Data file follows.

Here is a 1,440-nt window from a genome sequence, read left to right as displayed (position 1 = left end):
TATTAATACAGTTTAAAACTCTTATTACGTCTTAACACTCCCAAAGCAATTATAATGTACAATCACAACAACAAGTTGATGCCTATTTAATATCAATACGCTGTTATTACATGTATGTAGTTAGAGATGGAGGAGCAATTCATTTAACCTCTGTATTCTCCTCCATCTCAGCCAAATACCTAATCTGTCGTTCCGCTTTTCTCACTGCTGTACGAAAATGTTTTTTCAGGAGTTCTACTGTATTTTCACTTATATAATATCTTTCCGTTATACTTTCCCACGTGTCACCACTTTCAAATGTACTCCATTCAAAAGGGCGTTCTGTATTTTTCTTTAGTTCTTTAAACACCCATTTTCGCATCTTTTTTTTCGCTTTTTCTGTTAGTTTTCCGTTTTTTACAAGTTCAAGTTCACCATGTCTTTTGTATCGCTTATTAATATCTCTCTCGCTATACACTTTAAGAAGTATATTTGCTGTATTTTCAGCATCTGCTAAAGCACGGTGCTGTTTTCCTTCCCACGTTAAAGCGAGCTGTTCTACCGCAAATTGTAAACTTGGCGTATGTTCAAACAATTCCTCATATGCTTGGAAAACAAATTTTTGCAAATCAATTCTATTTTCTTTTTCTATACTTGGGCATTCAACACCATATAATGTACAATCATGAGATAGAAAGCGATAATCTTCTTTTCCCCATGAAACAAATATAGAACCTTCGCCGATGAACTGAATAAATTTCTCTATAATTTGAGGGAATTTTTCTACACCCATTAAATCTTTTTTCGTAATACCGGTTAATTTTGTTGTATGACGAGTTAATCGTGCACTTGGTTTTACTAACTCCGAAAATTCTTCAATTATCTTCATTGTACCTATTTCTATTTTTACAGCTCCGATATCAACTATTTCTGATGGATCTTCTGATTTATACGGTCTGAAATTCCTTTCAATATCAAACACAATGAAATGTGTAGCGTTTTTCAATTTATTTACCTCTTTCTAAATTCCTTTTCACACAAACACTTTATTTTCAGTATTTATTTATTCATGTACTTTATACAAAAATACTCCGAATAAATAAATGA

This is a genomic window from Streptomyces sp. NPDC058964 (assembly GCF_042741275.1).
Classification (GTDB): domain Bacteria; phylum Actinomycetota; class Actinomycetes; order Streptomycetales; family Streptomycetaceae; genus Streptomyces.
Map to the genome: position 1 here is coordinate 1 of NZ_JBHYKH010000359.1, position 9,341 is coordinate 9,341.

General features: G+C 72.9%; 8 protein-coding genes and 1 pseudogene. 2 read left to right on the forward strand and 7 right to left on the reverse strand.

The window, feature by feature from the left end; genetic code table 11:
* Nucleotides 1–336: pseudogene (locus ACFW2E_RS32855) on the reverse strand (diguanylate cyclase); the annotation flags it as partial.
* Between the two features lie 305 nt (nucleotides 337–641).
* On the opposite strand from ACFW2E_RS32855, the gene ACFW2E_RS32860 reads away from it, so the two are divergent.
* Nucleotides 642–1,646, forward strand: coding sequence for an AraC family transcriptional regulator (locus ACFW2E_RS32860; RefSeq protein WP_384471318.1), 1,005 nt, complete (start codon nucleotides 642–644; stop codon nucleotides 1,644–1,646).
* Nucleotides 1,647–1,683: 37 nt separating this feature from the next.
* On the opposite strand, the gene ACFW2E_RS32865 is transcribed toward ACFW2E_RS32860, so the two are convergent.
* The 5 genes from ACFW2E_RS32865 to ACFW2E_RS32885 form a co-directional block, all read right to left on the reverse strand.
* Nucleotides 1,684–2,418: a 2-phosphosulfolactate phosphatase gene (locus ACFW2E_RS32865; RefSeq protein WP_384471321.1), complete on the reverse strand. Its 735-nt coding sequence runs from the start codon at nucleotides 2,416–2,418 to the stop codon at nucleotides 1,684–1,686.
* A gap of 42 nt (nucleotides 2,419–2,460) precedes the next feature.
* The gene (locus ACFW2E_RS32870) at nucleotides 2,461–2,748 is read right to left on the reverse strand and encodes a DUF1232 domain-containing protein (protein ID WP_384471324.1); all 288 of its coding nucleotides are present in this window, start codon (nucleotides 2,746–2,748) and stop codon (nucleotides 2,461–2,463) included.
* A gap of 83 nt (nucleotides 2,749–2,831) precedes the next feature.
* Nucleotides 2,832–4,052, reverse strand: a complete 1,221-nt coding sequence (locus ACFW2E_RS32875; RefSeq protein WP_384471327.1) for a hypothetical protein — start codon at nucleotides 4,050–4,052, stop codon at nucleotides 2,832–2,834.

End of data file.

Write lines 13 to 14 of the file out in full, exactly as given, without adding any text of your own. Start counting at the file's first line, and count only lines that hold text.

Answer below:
* On the opposite strand, the gene ACFW2E_RS32865 is transcribed toward ACFW2E_RS32860, so the two are convergent.
* The 5 genes from ACFW2E_RS32865 to ACFW2E_RS32885 form a co-directional block, all read right to left on the reverse strand.